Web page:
Although, the new Electoral Act, ordinarily, is aimed to improve Nigeria’s electoral process, but many are still unsure of its relevance.
Below are of some very important provisions of the amended Electoral Act:
1 . Early Release of Election Funds to INEC:
Clause 3(3) of the bill stipulates the financial independence of the Commission. It provides that all funding required for a general election should be released not later than one year before the elections. Hence, helping the electoral body better prepare for the democratic event in advance.
2 . Deadline for Voter Registration:
Clause 9(6) empowers INEC not to stop the registration of voters, updating and revision of the register of voters until 90 days before any election, while Clause 10(3) further mandates the commission to make available to every political party, names and addresses of each person registered during that year, within 60 days after each year.
3 . Corruptly Buying Voters:
Clause 127 provides for a fine of N100,000 or 12 months imprisonment or both for anyone who corruptly influences any person or any other person to vote or refrain from voting at such election, or on account of such person or any other person having voted or refrained from voting at such election; or being a voter, corruptly accepts or takes money or any other inducement.
4 . Electronic transmission of results:
According to Clause 50 of the electoral bill, INEC has the authority to decide whether election results are sent electronically or manually. This reduces the risk of physical altering of election results by officials assigned to transmit the results. Also, Clause 47 of the electoral bill allows voters to be electronically accredited using Smart Card Readers or any other technical equipment determined by INEC.
5 . The right to review election results declared under duress:
Clause 65 of the electoral bill empowers INEC authority to evaluate declarations and returns made under dubious circumstances.
6 . Politically Neutrality of INEC Officials:
Section 8(5) imposes a N5 million fine or two years imprisonment or both on any Independent National Electoral Commission (INEC) staff for being a member of a political party, misrepresenting himself by not disclosing his membership, affiliation, or connection to any political party in order to secure an appointment with the commission in any capacity.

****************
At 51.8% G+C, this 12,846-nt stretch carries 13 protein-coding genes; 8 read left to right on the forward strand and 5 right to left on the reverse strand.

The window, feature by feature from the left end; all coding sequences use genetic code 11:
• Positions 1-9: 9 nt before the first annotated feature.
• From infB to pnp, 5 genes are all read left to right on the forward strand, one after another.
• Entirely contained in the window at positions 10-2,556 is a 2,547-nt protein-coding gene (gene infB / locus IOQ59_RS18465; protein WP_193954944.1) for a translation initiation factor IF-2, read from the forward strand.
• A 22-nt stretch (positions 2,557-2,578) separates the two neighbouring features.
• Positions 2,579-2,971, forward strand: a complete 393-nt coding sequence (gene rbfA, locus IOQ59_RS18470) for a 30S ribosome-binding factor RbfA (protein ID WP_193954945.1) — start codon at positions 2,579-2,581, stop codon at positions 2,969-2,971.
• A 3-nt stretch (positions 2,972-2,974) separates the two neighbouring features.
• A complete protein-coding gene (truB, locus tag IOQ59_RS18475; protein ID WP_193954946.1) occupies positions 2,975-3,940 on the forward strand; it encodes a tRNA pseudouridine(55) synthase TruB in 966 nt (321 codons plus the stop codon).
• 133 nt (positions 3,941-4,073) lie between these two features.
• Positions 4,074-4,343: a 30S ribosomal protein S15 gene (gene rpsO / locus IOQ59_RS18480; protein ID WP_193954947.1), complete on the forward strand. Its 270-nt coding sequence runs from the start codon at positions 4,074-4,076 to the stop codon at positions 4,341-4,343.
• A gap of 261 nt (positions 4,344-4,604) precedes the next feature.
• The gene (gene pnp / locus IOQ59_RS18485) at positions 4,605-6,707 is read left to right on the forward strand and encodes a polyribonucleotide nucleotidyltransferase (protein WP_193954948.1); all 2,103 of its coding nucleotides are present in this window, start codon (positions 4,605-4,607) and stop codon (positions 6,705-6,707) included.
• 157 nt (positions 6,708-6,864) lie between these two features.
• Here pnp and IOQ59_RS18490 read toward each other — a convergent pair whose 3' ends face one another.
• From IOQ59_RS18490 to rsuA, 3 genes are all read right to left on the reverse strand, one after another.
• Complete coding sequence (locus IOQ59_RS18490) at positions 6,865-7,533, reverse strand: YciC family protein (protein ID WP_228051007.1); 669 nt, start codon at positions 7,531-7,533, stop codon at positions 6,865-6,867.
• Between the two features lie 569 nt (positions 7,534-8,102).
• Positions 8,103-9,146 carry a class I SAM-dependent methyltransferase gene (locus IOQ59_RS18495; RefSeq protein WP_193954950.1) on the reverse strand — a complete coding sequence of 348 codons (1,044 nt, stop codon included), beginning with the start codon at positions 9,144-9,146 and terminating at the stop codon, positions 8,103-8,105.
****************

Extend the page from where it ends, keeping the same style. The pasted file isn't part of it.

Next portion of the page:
7 . Over Voting Redefined:
This is when the total number of accredited voters in a polling unit exceeds the number of votes cast in that polling unit. Clause 51 stipulates that the “total number of accredited voters” will become a deciding factor in the election’s legality.
8 . Early conduct of Party Primaries and Submission of Candidate’s List:
Clause 29(1) of the 2022 electoral bill, each political party must submit its list of candidates to INEC, who must have arisen from lawful primaries not later than 180 days (6 months) before election day.
9 . Candidate Substitution in the Event of Death in an Election:
Clause 34 of the electoral bill 2022 allows political parties to hold primary elections to replace a candidate who dies after the polls have begun but before the final results are announced and a winner is declared. For legislative elections, the election will be re-run, and a bereaved political party can have a new primary within 14days to nominate a new candidate. For presidential and governorship elections, the deceased candidate’s running mate. Read Also : President Buhari Set To Sign The Electoral Bill On Friday